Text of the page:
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EU Banks | Non Performing Loans hit €1 Trillion

EU Banks | Non Performing Loans hit €1 Trillion

According to the consultation document of the International Monetary Fund that was recently published, non-performing loans (NPL’s) of European banks have more than doubled since 2009 and their value has reached nearly one trillion euros at the end of 2014.

The high levels of loans which are not serviced and have been granted to companies, especially small and medium enterprises, are making things more difficult for the banks which need to commit more bank capital (capital adequacy) which otherwise could have been used for new loans.

“Given the urgent need to support the still uncertain recovery in Europe, the solution to the problem of non-performing loans in order to promote new loan lending has macroeconomic prime importance,” the IMF staff noted in their document.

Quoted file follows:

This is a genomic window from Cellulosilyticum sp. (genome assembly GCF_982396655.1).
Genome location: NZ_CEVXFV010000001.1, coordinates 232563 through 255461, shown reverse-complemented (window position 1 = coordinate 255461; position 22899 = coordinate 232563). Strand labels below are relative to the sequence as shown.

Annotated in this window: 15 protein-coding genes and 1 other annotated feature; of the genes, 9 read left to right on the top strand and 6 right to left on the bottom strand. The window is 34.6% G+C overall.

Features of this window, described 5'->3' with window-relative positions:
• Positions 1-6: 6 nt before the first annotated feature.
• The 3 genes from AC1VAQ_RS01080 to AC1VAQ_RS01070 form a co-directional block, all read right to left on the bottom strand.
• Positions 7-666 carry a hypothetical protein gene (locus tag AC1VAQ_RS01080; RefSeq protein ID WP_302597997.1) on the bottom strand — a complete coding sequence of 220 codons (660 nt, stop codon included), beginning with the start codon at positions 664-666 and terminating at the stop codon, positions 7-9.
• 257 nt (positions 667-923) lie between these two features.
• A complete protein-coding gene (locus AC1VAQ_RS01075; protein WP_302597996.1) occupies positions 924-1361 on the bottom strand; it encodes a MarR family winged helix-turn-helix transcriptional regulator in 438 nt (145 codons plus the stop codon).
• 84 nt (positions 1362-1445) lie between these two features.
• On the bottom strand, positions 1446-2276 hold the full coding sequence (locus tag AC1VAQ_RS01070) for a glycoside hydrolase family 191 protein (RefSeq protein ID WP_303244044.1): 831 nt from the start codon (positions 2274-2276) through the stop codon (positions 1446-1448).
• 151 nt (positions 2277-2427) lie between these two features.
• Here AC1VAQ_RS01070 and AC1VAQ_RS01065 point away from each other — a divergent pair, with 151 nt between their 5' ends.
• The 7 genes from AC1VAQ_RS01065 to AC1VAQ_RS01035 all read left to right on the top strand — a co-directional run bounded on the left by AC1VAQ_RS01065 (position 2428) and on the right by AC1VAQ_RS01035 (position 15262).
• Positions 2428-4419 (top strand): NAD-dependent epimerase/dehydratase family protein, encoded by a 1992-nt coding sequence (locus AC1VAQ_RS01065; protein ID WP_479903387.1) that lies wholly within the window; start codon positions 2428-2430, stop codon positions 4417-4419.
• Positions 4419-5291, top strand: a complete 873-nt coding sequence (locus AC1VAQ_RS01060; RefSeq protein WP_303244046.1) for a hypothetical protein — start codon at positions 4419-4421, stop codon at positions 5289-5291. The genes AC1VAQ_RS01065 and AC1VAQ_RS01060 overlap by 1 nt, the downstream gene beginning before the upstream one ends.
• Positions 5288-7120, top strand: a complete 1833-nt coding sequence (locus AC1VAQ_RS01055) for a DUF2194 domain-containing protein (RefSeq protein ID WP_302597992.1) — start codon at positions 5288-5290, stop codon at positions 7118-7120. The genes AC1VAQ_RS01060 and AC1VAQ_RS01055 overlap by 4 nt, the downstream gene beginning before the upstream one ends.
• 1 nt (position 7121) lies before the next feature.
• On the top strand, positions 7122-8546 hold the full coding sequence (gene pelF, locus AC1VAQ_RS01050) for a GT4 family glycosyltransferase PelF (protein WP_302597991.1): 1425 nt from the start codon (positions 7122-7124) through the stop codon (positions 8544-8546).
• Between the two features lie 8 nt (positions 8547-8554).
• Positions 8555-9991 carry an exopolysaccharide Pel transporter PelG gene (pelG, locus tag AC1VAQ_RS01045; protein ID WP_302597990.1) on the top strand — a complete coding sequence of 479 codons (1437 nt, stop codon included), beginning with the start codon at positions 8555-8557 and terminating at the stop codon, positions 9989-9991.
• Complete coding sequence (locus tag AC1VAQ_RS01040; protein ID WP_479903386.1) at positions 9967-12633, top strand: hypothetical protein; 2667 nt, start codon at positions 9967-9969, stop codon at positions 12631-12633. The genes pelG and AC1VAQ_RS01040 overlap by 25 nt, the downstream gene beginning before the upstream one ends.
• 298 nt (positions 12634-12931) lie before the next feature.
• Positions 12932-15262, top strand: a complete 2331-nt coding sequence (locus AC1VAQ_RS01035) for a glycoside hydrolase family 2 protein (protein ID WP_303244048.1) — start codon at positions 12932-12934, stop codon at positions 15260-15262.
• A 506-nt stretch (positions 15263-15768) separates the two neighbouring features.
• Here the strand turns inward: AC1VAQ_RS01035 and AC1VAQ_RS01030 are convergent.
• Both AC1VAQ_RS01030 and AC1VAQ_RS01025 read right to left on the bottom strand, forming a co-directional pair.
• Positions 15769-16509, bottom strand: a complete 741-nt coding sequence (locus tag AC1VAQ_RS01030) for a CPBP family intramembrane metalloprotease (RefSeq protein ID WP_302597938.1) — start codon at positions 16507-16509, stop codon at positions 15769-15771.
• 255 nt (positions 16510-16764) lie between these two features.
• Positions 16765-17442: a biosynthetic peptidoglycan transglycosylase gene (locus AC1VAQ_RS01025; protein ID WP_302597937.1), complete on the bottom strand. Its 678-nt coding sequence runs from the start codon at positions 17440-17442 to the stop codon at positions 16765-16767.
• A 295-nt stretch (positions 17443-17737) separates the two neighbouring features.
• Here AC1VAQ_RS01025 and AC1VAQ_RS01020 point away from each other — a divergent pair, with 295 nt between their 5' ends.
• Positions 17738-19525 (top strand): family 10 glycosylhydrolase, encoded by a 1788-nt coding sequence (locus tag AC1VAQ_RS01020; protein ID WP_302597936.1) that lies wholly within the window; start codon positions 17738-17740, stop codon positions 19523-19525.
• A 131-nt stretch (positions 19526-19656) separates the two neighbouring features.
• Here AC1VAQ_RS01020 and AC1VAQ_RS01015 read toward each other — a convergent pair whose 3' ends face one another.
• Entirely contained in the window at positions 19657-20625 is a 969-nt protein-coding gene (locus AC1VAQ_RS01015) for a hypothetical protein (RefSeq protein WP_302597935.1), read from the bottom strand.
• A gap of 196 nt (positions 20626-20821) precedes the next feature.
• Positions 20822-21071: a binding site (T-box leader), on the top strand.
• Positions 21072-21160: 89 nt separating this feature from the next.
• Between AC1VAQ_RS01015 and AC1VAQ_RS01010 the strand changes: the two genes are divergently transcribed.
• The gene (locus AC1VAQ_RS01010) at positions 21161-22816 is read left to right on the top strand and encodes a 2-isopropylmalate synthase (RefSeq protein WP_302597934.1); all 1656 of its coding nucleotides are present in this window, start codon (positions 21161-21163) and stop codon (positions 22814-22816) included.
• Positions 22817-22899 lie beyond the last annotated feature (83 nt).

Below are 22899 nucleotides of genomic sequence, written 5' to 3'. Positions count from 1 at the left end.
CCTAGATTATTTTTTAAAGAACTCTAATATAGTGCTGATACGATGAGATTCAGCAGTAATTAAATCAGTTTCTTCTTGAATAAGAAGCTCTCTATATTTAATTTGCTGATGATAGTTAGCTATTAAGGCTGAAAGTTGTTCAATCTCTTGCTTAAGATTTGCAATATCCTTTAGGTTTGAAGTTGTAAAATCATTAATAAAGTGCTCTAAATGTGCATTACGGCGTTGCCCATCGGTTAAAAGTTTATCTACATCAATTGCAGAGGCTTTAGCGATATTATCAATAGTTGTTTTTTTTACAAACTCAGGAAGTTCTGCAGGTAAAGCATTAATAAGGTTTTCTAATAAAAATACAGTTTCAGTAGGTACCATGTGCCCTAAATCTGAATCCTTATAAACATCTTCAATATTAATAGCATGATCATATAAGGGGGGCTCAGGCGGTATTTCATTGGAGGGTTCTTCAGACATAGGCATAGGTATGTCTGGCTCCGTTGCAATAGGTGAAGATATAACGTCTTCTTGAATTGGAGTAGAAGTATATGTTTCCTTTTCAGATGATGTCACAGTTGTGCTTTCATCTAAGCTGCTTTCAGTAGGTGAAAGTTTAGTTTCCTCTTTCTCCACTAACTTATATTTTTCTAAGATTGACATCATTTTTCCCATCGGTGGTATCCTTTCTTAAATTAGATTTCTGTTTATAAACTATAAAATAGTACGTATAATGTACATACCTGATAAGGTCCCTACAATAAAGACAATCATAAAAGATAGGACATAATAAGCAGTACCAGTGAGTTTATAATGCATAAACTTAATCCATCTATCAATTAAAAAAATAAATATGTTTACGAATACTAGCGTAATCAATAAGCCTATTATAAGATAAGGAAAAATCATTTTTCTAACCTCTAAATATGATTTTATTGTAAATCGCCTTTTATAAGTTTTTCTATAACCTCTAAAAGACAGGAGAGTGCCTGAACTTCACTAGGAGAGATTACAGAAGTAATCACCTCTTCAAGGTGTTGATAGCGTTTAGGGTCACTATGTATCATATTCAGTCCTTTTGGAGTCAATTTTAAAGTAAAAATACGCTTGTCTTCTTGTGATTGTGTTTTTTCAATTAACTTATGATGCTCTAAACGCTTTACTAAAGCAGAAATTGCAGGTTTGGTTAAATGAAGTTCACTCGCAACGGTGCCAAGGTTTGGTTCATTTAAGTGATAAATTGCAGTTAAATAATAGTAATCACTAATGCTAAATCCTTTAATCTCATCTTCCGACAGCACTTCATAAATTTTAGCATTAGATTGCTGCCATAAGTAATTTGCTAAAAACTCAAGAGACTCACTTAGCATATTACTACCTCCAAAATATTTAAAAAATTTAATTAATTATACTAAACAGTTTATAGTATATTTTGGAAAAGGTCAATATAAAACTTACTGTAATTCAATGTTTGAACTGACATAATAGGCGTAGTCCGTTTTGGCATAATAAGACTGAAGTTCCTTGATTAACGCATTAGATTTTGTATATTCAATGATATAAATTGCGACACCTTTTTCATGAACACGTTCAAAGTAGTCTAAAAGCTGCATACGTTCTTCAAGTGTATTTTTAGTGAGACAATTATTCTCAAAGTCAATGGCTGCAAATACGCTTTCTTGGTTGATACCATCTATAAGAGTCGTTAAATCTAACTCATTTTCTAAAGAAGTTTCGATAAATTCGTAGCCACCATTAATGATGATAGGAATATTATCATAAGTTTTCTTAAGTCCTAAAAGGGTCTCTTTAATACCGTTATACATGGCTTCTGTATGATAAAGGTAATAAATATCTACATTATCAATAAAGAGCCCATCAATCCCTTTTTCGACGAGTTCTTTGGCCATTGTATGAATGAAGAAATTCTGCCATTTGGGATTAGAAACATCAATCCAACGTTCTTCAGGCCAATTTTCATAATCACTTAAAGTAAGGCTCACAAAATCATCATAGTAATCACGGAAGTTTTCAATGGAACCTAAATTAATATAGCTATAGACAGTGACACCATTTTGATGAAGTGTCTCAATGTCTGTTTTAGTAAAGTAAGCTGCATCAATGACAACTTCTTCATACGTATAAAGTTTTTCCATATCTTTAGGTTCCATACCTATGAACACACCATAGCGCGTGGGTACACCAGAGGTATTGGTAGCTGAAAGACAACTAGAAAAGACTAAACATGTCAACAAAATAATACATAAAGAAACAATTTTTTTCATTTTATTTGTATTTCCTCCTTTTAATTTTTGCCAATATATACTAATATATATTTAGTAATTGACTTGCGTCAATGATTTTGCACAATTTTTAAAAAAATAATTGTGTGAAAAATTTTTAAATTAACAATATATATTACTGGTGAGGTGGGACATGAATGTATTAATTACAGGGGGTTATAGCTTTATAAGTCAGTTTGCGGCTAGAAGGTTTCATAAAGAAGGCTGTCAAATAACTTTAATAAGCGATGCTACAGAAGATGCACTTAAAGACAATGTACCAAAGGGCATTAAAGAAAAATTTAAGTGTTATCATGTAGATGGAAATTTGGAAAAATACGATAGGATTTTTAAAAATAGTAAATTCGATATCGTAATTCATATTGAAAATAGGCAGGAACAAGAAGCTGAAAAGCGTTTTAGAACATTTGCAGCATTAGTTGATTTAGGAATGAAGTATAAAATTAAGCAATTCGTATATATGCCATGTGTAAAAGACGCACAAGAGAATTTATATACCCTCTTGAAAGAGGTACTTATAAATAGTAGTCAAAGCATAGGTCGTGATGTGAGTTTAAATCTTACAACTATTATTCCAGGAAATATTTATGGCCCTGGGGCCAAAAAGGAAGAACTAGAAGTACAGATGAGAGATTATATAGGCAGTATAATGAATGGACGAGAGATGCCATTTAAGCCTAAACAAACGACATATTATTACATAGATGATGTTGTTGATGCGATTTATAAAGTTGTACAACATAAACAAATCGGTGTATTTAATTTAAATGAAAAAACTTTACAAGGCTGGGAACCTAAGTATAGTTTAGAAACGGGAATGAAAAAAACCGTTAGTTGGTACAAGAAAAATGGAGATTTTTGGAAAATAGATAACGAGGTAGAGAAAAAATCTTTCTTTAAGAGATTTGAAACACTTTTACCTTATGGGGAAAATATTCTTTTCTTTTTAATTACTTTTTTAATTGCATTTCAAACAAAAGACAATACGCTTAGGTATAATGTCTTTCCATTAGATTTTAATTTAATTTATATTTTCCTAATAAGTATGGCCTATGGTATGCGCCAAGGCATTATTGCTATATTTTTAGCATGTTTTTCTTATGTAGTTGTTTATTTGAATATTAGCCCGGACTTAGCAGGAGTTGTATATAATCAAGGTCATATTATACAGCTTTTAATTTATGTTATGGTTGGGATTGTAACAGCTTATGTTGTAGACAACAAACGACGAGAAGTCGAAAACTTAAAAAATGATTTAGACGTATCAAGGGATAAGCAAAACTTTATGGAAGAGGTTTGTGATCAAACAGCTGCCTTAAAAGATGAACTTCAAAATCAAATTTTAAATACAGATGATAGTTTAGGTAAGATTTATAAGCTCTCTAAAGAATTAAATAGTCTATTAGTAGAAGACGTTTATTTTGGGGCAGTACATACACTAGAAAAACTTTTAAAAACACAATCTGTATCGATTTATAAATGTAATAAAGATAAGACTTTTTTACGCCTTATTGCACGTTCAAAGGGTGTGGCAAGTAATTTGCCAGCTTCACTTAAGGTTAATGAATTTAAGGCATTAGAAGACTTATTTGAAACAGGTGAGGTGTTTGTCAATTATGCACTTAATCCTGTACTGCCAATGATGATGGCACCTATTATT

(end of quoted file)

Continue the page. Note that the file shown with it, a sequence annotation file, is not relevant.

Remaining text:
Non-performing loans are at a very high levels especially in the southern part of the eurozone, where the business debt is a “toxic” problem, as well as in eastern and southeastern Europe, the international financial organization stated.

In the eurozone the total value of non-performing loans amounted to 932 billion euros or about 9.2% of gross domestic product (GDP) of the euro area, at the year end of 2014.

It is reminded that in Greece the nonperforming loans have surpassed 100 billion., especially after the imposition of capital controls.

Only a few countries, such as Estonia and Germany, recorded a decrease in the proportion of non-performing loans over the total assets of the banks after being compared to the highest levels at which they (NPL’s) reached after the outbreak of the economic crisis, according to the IMF.

By the end of last year, the ratio of non-performing loans reached at extremely high levels in Cyprus, where it exceeded 40%, and in Greece, where it was 35%. However, in Ireland and Spain, the ratio of NPL’s to total bank assets began to decline in 2014.

The IMF suggested better monitoring of the sector and to encourage banks to mark down, to restructure or even to write off non-performing loans. Also the countries need to promote reforms in order to improve bankruptcy procedures and market infrastructure in order to enable the loan sector to grow again.